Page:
Our approach, keeping the project contained within essentially one team, provided us the opportunity to utilize our most capable high altitude Sherpas to complete this difficult project in an efficient and safe manner. Myself and Guy Cotter (CEO of Adventure Consultants) both climbed Mount Everest & Mount Lhotse this season, so we were able to actually be on the mountain to oversee various aspects of the rope fixing project in person rather than manage from Everest base camp as was traditionally the case by the managing teams.
I believe this “hands on” approach by the leadership influenced the rope fixing project in a very positive manner, as is evident by the outcome. We hope this example of project management, where the end result is safer and more successful climbing on the world’s highest mountain, can be carried forward to future seasons on Mount Everest!
Lhotse summits by our three members – Garrett, Josh & Mingmar Sherpa climbed Mount Lhotse, next to Mount Everest. Its the 4th highest mountain in the world. They climbed today at 9:15 am. And , now are on their way down the Lhotse Face with the other Mount Everest climbers to Camp 2.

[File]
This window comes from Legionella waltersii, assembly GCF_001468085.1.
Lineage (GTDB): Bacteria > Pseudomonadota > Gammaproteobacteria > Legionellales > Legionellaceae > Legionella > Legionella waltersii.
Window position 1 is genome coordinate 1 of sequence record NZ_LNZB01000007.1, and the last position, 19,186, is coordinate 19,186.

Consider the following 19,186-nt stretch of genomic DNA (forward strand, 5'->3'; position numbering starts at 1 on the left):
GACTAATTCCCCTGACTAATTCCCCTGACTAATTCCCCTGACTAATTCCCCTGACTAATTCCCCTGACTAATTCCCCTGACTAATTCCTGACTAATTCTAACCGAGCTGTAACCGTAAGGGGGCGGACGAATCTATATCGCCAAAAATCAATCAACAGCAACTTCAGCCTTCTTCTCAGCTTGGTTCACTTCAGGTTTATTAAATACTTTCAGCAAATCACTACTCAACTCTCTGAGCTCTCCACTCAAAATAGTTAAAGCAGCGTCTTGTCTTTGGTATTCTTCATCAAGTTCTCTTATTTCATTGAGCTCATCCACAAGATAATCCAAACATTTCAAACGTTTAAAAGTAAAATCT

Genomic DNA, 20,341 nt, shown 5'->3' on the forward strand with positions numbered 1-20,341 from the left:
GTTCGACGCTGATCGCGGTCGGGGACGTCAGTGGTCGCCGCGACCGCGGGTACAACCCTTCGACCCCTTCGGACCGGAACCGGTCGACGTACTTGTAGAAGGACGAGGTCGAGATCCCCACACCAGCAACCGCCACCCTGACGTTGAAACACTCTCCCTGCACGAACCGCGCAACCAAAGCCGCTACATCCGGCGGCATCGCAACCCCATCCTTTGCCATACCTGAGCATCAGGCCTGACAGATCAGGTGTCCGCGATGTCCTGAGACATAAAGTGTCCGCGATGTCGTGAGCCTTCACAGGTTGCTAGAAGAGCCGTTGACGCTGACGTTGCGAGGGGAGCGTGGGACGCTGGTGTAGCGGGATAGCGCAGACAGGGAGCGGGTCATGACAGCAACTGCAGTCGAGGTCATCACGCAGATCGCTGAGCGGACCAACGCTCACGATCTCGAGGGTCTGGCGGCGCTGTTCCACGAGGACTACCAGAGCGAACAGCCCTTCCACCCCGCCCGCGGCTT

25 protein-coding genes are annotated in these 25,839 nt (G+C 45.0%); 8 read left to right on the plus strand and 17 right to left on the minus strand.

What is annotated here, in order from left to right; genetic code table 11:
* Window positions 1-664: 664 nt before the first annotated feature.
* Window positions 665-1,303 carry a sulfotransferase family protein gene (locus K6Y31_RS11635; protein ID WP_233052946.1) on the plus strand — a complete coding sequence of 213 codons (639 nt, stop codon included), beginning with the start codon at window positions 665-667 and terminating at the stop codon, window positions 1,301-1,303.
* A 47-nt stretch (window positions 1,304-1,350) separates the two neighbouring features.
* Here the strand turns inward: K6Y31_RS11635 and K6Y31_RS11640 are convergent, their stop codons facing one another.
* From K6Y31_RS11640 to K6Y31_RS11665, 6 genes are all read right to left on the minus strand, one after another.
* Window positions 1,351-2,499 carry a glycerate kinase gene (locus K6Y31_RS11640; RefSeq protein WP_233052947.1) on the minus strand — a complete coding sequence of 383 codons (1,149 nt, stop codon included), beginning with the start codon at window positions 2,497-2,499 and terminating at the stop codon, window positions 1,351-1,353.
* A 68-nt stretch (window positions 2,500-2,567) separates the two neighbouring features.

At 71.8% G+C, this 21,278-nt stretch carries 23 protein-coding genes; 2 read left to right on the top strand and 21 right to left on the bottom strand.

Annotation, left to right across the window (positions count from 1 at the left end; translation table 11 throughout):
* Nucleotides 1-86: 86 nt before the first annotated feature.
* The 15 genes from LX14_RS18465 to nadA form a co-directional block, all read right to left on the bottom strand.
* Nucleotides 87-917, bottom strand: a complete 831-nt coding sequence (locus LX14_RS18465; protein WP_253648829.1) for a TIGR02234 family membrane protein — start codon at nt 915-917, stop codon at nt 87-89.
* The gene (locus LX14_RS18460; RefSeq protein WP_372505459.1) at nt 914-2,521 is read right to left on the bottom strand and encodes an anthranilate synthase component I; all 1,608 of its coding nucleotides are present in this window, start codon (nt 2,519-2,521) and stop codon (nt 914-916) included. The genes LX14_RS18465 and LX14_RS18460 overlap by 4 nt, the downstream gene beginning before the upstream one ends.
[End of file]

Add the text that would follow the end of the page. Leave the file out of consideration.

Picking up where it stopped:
All our Sherpas and climbers team are healthy and coming down to camp 2 . Some are in Everest Basecamp, the others will descend tomorrow from Camp 2 .
The main Everest team is at camp 3, with guides Garrett, Conan, Sid with climbers Josh, Matt, Randy, Tym and David. Everyone is doing well. We had a great day with nice weather climbing from our Camp 2 to Camp 3 on the Lhotse Face. The total climb took us about 5 hours. Additionally, After moving into camp 3 we had some soup and have been rehydrating, and enjoying the views from this spectacular location.